Aviation Regulations to design the system so it could be flown by pilots of ordinary piloting skills, without the use of excessive strength and the system must be able to be overridden by the crew using
    ordinary strength and easily disabled it if it malfunctions.

    Boeing was required to supply the FAA with a Flight Manual, that only the FAA can approve, which gives the crew all the necessary information to deal with emergencies and abnormal conditions and under no circumstances is one emergency allowed to create an even wors emergency. Clearly the FAA didn’t read it, didn’t understand it, didn’t flight test it and just rubber stamped it.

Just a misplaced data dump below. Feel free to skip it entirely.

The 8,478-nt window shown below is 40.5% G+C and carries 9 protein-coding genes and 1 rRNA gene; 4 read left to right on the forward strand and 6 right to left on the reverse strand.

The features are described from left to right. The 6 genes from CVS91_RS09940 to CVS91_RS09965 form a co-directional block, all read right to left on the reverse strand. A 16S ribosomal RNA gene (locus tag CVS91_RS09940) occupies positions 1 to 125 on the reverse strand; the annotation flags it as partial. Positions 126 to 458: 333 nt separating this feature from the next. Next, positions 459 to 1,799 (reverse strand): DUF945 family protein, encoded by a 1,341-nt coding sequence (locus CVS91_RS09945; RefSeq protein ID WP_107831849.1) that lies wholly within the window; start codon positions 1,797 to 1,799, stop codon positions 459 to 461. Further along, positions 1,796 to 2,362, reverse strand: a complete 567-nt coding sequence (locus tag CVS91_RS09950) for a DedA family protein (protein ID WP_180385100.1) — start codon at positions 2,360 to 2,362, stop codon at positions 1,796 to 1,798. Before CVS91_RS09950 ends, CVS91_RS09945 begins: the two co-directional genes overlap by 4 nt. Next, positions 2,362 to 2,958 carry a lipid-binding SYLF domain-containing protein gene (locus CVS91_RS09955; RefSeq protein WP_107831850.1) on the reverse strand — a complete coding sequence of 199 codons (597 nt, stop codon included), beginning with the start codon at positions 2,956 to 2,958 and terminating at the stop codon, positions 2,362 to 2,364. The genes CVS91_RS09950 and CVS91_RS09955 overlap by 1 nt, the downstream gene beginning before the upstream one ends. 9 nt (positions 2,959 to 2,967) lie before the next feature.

This Maneuvering Characteristics Augmentation System was malfunctioning on four flights before the
    accident flight. The flight deck crews reported the malfunctions and Lion Air maintenance people claiming they used the manuals that Boeing supplied, troubleshot the squawk and claim they fixed the system as instructed. The problem is that this malfunction could not be effectively troubleshot on the ground as the angle of attack sensors typically fail in the air. That’s why each succeeding flight deck crew had the problem again. In addition the system cannot be effectively troubleshot by the methods the maintenance personnel were given in continuing airworthiness manuals that Boeing was required under the Federal Aviation Regulations to provide with all means necessary to maintain the aircraft safe for flight.

    Many other types of jet aircraft have a single switch that will allow the crew to disconnect the entire